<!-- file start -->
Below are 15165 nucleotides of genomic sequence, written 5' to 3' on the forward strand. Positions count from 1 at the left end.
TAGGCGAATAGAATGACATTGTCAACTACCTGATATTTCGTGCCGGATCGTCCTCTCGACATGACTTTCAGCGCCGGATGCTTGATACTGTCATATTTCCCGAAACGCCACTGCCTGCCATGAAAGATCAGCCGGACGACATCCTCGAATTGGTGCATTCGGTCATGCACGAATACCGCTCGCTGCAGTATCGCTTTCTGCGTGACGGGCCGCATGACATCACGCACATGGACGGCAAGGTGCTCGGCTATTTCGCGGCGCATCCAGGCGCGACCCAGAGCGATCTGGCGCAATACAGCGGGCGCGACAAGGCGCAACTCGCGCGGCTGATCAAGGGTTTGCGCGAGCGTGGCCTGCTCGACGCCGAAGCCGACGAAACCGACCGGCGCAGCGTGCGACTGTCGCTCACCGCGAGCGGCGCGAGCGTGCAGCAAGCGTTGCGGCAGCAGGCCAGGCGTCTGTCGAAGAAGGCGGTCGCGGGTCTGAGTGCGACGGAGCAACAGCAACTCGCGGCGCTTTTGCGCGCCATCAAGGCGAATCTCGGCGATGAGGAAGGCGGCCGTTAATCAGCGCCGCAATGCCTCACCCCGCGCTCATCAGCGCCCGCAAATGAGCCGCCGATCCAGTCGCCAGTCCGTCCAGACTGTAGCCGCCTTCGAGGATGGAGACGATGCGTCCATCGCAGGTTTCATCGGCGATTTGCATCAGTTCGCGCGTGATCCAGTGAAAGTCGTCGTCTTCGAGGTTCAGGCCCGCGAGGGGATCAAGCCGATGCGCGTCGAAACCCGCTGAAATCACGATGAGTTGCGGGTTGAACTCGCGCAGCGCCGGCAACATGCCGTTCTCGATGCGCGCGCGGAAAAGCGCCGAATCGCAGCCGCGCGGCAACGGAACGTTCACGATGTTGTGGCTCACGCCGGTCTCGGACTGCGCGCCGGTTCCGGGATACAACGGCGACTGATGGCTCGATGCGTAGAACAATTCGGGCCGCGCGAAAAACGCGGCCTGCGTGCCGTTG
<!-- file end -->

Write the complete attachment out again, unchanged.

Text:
Below are 15165 nucleotides of genomic sequence, written 5' to 3' on the forward strand. Positions count from 1 at the left end.
TAGGCGAATAGAATGACATTGTCAACTACCTGATATTTCGTGCCGGATCGTCCTCTCGACATGACTTTCAGCGCCGGATGCTTGATACTGTCATATTTCCCGAAACGCCACTGCCTGCCATGAAAGATCAGCCGGACGACATCCTCGAATTGGTGCATTCGGTCATGCACGAATACCGCTCGCTGCAGTATCGCTTTCTGCGTGACGGGCCGCATGACATCACGCACATGGACGGCAAGGTGCTCGGCTATTTCGCGGCGCATCCAGGCGCGACCCAGAGCGATCTGGCGCAATACAGCGGGCGCGACAAGGCGCAACTCGCGCGGCTGATCAAGGGTTTGCGCGAGCGTGGCCTGCTCGACGCCGAAGCCGACGAAACCGACCGGCGCAGCGTGCGACTGTCGCTCACCGCGAGCGGCGCGAGCGTGCAGCAAGCGTTGCGGCAGCAGGCCAGGCGTCTGTCGAAGAAGGCGGTCGCGGGTCTGAGTGCGACGGAGCAACAGCAACTCGCGGCGCTTTTGCGCGCCATCAAGGCGAATCTCGGCGATGAGGAAGGCGGCCGTTAATCAGCGCCGCAATGCCTCACCCCGCGCTCATCAGCGCCCGCAAATGAGCCGCCGATCCAGTCGCCAGTCCGTCCAGACTGTAGCCGCCTTCGAGGATGGAGACGATGCGTCCATCGCAGGTTTCATCGGCGATTTGCATCAGTTCGCGCGTGATCCAGTGAAAGTCGTCGTCTTCGAGGTTCAGGCCCGCGAGGGGATCAAGCCGATGCGCGTCGAAACCCGCTGAAATCACGATGAGTTGCGGGTTGAACTCGCGCAGCGCCGGCAACATGCCGTTCTCGATGCGCGCGCGGAAAAGCGCCGAATCGCAGCCGCGCGGCAACGGAACGTTCACGATGTTGTGGCTCACGCCGGTCTCGGACTGCGCGCCGGTTCCGGGATACAACGGCGACTGATGGCTCGATGCGTAGAACAATTCGGGCCGCGCGAAAAACGCGGCCTGCGTGCCGTTG